World Standards in Education: In the news recently is somewhat of a British story, where teenagers for many years running have achieved record levels of GCSE passes, which year on year provoked fresh accusations of dumbing down standards. The results which came out this month, shows record improvement in exam passes, a “bumper crop” of pupils being rewarded the A* grade, yet seen by the pessimist as way below standards of previous years.
The reports showed that more than two-thirds of GCSE exam papers received at least a grade C, while a fifth scored A or A*. Of the 750,000 students who received exam results, the celebration was overshadowed by the ever-growing vociferous reverberation of exams not meeting the needs of the marketplace and lower than the principles of the previously used O/Level exam standards.
World Standards in Education
Many leading schools and business executives have jumped on the very mobile bandwagon to denounce the exams and college essay writing as being far too easy. One leading expert in exam standards hails from Buckingham University Professor Alan Smithers remarked, “The A* has really become what the A grade was 20 years ago in terms of telling people apart”.
The fears that the record in improvement passes has sparked are reverberating in government and wider political circles and have ignited loud calls for a rethink on the way we teach. With the opposition parties accusing the government of failure in educational policies, thus presiding over a sinking ship of educational standards, and failing the future generations to come. The bottom line for many is that the exams are not tough enough to prepare teenagers for future challenges in education and for the workplace.
Complex and expensive
Sir Mike Tomlinson a former chief inspector of schools entered the debate by saying that the GCSE exams, “complex and expensive” to administer indicating that the formula may have outlived its usefulness. But government minister responsible for schools, Vernon Coaker hits back, by claiming that the exams are accepted by examination boards accredited by them.
He said, “They’re looked after by the office for qualifications, and that all of those people ensure standards are maintained”, adding this should be a time for “celebrating results”. If we keep up the pressure on kids this way, accusing the system of not mentally challenging for the kids, we will have a country soon with stressed and worn-out teenagers. With all the pressure associated with growing into adulthood, teenagers should not have to face another coming from leading politicians and some of the highest institutions in the land.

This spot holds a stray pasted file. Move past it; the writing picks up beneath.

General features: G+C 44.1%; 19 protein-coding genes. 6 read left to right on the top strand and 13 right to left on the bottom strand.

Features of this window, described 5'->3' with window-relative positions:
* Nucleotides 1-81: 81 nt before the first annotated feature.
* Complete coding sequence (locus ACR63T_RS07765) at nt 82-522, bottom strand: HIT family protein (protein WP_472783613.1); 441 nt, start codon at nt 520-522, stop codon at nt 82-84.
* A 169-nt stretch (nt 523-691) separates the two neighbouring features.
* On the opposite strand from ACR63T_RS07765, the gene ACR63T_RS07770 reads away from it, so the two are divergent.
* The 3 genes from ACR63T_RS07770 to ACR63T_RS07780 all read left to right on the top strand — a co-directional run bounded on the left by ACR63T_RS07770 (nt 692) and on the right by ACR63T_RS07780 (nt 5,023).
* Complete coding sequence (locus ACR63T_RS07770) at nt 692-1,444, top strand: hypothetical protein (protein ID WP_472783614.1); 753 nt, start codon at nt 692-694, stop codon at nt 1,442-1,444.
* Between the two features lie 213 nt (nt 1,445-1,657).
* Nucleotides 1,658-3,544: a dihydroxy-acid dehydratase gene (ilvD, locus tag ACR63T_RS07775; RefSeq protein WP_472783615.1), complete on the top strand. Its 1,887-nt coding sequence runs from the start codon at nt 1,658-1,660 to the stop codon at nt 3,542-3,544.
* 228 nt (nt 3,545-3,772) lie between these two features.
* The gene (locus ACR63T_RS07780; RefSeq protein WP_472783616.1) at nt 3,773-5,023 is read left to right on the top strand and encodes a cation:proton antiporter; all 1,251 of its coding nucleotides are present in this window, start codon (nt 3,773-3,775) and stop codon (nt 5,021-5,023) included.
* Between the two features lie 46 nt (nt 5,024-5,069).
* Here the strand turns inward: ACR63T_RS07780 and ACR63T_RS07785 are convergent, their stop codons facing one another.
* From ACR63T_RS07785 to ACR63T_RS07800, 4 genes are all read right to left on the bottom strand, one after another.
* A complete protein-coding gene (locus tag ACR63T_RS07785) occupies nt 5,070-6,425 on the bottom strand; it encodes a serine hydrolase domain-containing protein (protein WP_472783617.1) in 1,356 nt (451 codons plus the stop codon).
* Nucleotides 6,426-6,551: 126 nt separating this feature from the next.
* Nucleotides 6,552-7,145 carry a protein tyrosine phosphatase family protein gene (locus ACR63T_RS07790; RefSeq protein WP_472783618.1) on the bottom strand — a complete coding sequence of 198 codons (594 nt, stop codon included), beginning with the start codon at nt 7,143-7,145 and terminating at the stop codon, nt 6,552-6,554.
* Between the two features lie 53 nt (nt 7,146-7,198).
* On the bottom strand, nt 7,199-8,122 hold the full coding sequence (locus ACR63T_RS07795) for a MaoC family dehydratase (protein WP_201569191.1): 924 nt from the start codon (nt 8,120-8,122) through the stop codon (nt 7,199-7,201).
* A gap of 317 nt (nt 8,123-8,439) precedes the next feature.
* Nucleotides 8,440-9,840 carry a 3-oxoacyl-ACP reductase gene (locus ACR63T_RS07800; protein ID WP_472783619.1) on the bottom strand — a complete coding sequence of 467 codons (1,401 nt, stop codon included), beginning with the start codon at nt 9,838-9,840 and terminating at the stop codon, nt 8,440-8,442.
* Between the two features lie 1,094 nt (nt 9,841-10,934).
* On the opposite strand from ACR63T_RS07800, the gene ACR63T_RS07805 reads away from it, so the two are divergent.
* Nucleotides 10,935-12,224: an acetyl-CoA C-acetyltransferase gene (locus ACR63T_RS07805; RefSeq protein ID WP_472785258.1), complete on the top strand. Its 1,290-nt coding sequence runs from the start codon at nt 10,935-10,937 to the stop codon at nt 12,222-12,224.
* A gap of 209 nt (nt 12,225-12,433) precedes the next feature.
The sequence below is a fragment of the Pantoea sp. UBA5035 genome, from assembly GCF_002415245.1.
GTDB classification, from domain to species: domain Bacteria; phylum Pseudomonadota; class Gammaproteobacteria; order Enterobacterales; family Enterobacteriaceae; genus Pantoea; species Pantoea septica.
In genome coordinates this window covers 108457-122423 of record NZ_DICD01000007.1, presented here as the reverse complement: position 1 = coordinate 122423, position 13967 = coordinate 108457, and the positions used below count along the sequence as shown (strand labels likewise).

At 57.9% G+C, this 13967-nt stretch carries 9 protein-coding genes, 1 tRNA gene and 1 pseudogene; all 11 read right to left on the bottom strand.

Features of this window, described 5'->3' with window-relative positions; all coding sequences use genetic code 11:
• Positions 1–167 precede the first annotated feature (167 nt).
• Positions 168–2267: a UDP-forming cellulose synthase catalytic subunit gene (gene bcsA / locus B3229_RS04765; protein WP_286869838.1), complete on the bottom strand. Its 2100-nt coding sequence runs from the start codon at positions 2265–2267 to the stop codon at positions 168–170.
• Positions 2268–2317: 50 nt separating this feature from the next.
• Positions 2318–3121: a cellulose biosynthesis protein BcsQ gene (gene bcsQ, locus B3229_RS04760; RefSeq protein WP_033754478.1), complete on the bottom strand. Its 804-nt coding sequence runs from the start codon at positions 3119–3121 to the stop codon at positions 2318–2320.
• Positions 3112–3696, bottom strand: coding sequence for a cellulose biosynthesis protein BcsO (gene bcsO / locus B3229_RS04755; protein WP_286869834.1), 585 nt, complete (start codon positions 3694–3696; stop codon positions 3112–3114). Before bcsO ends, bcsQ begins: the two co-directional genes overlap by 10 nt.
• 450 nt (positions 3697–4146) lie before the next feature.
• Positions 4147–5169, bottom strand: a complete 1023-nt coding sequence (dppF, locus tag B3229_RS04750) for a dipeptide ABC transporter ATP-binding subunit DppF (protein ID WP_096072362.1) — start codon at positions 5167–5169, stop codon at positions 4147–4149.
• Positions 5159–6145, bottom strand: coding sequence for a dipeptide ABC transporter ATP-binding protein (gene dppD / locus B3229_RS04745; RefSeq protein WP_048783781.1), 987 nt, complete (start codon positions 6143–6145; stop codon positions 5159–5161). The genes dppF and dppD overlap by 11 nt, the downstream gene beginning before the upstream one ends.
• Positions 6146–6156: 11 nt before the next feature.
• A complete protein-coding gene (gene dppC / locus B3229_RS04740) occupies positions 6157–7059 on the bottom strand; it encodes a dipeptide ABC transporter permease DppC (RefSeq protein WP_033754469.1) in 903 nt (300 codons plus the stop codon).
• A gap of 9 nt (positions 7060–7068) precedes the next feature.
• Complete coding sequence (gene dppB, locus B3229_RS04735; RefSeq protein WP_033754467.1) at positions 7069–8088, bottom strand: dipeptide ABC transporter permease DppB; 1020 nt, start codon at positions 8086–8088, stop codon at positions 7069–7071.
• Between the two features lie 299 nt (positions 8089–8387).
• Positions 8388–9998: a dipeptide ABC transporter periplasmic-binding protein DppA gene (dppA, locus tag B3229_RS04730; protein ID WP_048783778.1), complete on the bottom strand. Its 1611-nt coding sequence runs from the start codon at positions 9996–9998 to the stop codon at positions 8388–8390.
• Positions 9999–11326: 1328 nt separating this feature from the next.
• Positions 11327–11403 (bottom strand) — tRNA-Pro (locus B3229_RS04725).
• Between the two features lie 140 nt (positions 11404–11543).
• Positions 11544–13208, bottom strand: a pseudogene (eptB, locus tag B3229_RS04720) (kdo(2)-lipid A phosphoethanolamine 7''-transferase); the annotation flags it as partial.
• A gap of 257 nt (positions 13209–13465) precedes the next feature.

Whatever the pros and cons of the issue, the fact most commentators are overlooking is that here there are children’s lives involved. What these kids must be going through knowing they put in their efforts to get what they need, but only to be told each year they are not good enough, it must be depressing. The kids should not be held accountable, if anything is wrong it’s the fault of the system, so don’t blame them for the authorities and school failures.
Remember that the kids can only sit what is set before them, and if they achieve stupendous straight A’s or A* results applaud them for giving their best, don’t keep on knocking the students for not reaching a standard you have not prepared for them. The set standards are what the students have to be judged by not by someone else’s speculative hopeful or imaginary milestones that we often set in our minds.
There are some people who will never be satisfied with anything whatever. If the pass rate were below 50% there would be a growing unease and call for educational heads to the role and for the government minister in charge to resign. That Britain is falling behind the rest of the developed world in educational accomplishment because education is not given priority.
These days the pass rate is in the eighties and nineties, and it is seen as too easy, students are not being tested enough, it is too weak, some people just cannot be pleased. With all the doomsday proclamation for falling standards, those prophets have not given a figure as to where passes should be to be considered adequate. So, if there is a fault with the GCSE program fix it. If there is a fault in the teaching methods change it or put teachers in our schools and colleges who understand both programs and methods and can use them to bring out the best in our students.
I think it is full time the students get a break from the constant criticisms of not meeting the standards capable of acceptance at the chosen university. I think they are just about fed up that each year they try their best, sit and pass brilliantly what is set before them only to hear, it was too easy. The time has come for us to seriously reflect on what we are doing to our youngsters.